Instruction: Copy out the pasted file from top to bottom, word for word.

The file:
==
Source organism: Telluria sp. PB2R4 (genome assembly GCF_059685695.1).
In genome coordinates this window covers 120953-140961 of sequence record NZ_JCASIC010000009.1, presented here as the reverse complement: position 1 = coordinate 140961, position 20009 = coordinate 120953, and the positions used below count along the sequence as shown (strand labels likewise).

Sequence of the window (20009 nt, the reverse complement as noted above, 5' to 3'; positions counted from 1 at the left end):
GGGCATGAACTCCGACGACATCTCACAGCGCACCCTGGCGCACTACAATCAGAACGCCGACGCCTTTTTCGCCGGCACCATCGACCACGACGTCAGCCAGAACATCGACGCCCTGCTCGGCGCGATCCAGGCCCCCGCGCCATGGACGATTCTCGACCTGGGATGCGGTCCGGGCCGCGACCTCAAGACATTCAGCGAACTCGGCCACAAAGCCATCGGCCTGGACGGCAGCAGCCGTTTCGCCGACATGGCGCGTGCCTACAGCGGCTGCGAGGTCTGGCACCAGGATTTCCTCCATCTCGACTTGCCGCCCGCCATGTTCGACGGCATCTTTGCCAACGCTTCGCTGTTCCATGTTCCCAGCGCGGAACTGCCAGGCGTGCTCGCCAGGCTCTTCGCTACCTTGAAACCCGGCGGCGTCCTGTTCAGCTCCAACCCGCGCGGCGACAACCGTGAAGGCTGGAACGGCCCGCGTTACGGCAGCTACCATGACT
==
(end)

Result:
Source organism: Telluria sp. PB2R4 (genome assembly GCF_059685695.1).
In genome coordinates this window covers 120953-140961 of sequence record NZ_JCASIC010000009.1, presented here as the reverse complement: position 1 = coordinate 140961, position 20009 = coordinate 120953, and the positions used below count along the sequence as shown (strand labels likewise).

Sequence of the window (20009 nt, the reverse complement as noted above, 5' to 3'; positions counted from 1 at the left end):
GGGCATGAACTCCGACGACATCTCACAGCGCACCCTGGCGCACTACAATCAGAACGCCGACGCCTTTTTCGCCGGCACCATCGACCACGACGTCAGCCAGAACATCGACGCCCTGCTCGGCGCGATCCAGGCCCCCGCGCCATGGACGATTCTCGACCTGGGATGCGGTCCGGGCCGCGACCTCAAGACATTCAGCGAACTCGGCCACAAAGCCATCGGCCTGGACGGCAGCAGCCGTTTCGCCGACATGGCGCGTGCCTACAGCGGCTGCGAGGTCTGGCACCAGGATTTCCTCCATCTCGACTTGCCGCCCGCCATGTTCGACGGCATCTTTGCCAACGCTTCGCTGTTCCATGTTCCCAGCGCGGAACTGCCAGGCGTGCTCGCCAGGCTCTTCGCTACCTTGAAACCCGGCGGCGTCCTGTTCAGCTCCAACCCGCGCGGCGACAACCGTGAAGGCTGGAACGGCCCGCGTTACGGCAGCTACCATGACT